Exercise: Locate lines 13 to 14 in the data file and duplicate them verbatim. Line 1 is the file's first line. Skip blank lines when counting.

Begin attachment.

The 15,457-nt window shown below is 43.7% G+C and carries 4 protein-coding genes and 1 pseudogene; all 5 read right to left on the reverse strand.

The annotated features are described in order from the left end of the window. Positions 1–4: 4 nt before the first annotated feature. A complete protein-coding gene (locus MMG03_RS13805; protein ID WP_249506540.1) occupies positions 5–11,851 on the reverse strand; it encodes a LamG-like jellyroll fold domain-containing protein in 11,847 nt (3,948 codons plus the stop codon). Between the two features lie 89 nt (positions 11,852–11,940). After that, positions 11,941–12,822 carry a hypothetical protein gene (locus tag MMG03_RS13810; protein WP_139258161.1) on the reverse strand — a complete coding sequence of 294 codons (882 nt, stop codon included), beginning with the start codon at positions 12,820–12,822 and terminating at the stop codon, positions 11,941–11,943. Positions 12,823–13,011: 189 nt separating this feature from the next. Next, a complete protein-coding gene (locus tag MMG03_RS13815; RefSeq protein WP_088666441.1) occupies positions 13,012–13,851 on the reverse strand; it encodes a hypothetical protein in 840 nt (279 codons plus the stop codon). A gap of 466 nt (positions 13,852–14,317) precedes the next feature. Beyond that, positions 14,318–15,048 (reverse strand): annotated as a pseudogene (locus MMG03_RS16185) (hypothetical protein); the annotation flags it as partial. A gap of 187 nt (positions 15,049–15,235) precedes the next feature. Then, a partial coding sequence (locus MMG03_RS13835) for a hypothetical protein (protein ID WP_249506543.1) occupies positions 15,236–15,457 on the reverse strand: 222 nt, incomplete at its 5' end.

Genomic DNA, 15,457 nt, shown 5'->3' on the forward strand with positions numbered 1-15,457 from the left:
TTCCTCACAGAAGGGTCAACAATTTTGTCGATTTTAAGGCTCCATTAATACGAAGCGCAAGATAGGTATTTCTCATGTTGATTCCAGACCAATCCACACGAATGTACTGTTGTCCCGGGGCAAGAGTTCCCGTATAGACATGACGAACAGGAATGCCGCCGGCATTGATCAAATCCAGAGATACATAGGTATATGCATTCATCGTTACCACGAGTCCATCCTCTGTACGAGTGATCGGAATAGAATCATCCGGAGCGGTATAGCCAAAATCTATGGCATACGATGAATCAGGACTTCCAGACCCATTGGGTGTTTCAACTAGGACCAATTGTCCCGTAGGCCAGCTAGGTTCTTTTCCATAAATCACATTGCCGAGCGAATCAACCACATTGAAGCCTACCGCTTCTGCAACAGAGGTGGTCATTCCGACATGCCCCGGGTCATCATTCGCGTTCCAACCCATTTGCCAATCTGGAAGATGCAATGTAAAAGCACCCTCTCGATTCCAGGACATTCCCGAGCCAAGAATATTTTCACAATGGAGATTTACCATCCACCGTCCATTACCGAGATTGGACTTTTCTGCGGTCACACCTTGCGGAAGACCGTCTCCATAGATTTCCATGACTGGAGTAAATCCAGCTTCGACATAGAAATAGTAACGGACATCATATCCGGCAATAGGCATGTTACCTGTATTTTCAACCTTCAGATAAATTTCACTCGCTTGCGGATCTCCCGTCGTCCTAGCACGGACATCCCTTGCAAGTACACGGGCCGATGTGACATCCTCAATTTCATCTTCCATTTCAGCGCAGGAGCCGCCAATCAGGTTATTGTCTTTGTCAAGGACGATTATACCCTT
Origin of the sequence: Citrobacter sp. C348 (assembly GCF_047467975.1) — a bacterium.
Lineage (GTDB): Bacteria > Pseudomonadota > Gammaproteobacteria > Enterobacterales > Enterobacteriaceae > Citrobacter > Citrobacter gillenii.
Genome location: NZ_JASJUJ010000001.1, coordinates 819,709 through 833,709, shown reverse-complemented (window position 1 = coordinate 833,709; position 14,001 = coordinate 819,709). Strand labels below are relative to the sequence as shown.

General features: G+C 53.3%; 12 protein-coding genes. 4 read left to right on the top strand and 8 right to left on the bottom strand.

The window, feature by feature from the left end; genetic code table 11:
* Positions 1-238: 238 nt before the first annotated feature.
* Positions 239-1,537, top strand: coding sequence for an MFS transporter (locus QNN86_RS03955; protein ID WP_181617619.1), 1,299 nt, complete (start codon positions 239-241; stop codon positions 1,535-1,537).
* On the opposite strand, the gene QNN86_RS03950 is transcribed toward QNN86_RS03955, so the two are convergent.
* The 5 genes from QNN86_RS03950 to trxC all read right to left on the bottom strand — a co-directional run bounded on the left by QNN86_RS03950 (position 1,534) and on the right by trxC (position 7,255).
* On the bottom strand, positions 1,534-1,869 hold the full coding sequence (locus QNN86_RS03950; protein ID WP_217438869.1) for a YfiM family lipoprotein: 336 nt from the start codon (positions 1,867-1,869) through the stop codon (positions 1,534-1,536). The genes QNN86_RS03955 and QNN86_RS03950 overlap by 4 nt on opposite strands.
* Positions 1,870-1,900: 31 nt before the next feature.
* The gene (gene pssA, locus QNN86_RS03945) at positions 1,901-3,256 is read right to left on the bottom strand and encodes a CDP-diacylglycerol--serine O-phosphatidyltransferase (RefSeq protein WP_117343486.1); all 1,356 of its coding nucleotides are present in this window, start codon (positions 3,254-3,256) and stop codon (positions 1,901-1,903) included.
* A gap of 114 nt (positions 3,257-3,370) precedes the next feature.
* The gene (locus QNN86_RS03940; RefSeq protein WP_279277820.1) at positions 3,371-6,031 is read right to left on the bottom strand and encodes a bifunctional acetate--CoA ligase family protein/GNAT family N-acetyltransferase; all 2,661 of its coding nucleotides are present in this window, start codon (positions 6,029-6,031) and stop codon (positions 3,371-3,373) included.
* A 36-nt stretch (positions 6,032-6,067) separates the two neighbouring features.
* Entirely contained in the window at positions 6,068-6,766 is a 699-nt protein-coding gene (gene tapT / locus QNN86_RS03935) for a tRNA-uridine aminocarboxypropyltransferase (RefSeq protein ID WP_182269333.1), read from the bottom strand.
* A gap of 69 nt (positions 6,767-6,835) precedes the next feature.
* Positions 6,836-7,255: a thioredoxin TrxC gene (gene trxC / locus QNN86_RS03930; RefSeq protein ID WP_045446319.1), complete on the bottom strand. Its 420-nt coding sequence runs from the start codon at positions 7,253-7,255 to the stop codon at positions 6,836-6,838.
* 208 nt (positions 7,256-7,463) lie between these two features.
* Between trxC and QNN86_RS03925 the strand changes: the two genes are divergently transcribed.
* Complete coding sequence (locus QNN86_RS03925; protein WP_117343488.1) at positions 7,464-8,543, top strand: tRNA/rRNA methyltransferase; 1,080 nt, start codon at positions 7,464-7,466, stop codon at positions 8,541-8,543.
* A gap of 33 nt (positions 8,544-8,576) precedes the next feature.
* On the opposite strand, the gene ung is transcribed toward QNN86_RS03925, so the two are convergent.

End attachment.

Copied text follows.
* The 5 genes from QNN86_RS03950 to trxC all read right to left on the bottom strand — a co-directional run bounded on the left by QNN86_RS03950 (position 1,534) and on the right by trxC (position 7,255).
* On the bottom strand, positions 1,534-1,869 hold the full coding sequence (locus QNN86_RS03950; protein ID WP_217438869.1) for a YfiM family lipoprotein: 336 nt from the start codon (positions 1,867-1,869) through the stop codon (positions 1,534-1,536). The genes QNN86_RS03955 and QNN86_RS03950 overlap by 4 nt on opposite strands.